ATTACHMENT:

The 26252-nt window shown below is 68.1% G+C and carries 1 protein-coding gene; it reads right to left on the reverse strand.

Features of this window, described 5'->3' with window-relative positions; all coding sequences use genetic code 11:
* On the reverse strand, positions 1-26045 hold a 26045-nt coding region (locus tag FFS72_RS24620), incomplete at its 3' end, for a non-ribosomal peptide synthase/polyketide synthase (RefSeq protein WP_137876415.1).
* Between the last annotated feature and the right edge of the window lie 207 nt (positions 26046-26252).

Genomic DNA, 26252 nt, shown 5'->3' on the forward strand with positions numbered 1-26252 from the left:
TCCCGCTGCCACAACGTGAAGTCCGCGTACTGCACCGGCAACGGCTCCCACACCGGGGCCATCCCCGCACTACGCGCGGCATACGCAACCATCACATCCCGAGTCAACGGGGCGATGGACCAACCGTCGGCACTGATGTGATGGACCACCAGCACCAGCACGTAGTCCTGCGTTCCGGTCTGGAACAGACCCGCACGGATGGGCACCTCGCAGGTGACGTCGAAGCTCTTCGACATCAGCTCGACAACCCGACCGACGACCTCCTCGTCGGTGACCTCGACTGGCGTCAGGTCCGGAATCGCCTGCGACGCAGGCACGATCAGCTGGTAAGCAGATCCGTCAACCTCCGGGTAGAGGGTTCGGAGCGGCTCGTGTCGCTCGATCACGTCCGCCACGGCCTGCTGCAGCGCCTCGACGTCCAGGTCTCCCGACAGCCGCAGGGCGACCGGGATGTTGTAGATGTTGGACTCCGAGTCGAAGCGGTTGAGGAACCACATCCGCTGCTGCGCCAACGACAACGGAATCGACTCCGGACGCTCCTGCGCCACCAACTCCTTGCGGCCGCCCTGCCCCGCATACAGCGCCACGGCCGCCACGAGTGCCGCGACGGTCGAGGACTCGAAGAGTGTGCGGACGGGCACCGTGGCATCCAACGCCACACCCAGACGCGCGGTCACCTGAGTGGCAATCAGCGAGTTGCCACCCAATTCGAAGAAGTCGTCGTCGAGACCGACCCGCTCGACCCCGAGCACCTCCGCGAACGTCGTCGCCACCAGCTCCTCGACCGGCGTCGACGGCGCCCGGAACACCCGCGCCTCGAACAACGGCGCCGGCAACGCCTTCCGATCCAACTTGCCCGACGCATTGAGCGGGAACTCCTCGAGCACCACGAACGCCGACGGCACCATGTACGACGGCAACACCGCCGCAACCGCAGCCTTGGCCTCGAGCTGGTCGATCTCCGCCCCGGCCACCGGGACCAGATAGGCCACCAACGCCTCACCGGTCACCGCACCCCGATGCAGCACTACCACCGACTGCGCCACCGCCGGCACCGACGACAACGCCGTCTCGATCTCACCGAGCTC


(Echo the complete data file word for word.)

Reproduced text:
The 26252-nt window shown below is 68.1% G+C and carries 1 protein-coding gene; it reads right to left on the reverse strand.

Features of this window, described 5'->3' with window-relative positions; all coding sequences use genetic code 11:
* On the reverse strand, positions 1-26045 hold a 26045-nt coding region (locus tag FFS72_RS24620), incomplete at its 3' end, for a non-ribosomal peptide synthase/polyketide synthase (RefSeq protein WP_137876415.1).
* Between the last annotated feature and the right edge of the window lie 207 nt (positions 26046-26252).

Genomic DNA, 26252 nt, shown 5'->3' on the forward strand with positions numbered 1-26252 from the left:
TCCCGCTGCCACAACGTGAAGTCCGCGTACTGCACCGGCAACGGCTCCCACACCGGGGCCATCCCCGCACTACGCGCGGCATACGCAACCATCACATCCCGAGTCAACGGGGCGATGGACCAACCGTCGGCACTGATGTGATGGACCACCAGCACCAGCACGTAGTCCTGCGTTCCGGTCTGGAACAGACCCGCACGGATGGGCACCTCGCAGGTGACGTCGAAGCTCTTCGACATCAGCTCGACAACCCGACCGACGACCTCCTCGTCGGTGACCTCGACTGGCGTCAGGTCCGGAATCGCCTGCGACGCAGGCACGATCAGCTGGTAAGCAGATCCGTCAACCTCCGGGTAGAGGGTTCGGAGCGGCTCGTGTCGCTCGATCACGTCCGCCACGGCCTGCTGCAGCGCCTCGACGTCCAGGTCTCCCGACAGCCGCAGGGCGACCGGGATGTTGTAGATGTTGGACTCCGAGTCGAAGCGGTTGAGGAACCACATCCGCTGCTGCGCCAACGACAACGGAATCGACTCCGGACGCTCCTGCGCCACCAACTCCTTGCGGCCGCCCTGCCCCGCATACAGCGCCACGGCCGCCACGAGTGCCGCGACGGTCGAGGACTCGAAGAGTGTGCGGACGGGCACCGTGGCATCCAACGCCACACCCAGACGCGCGGTCACCTGAGTGGCAATCAGCGAGTTGCCACCCAATTCGAAGAAGTCGTCGTCGAGACCGACCCGCTCGACCCCGAGCACCTCCGCGAACGTCGTCGCCACCAGCTCCTCGACCGGCGTCGACGGCGCCCGGAACACCCGCGCCTCGAACAACGGCGCCGGCAACGCCTTCCGATCCAACTTGCCCGACGCATTGAGCGGGAACTCCTCGAGCACCACGAACGCCGACGGCACCATGTACGACGGCAACACCGCCGCAACCGCAGCCTTGGCCTCGAGCTGGTCGATCTCCGCCCCGGCCACCGGGACCAGATAGGCCACCAACGCCTCACCGGTCACCGCACCCCGATGCAGCACTACCACCGACTGCGCCACCGCCGGCACCGACGACAACGCCGTCTCGATCTCACCGAGCTC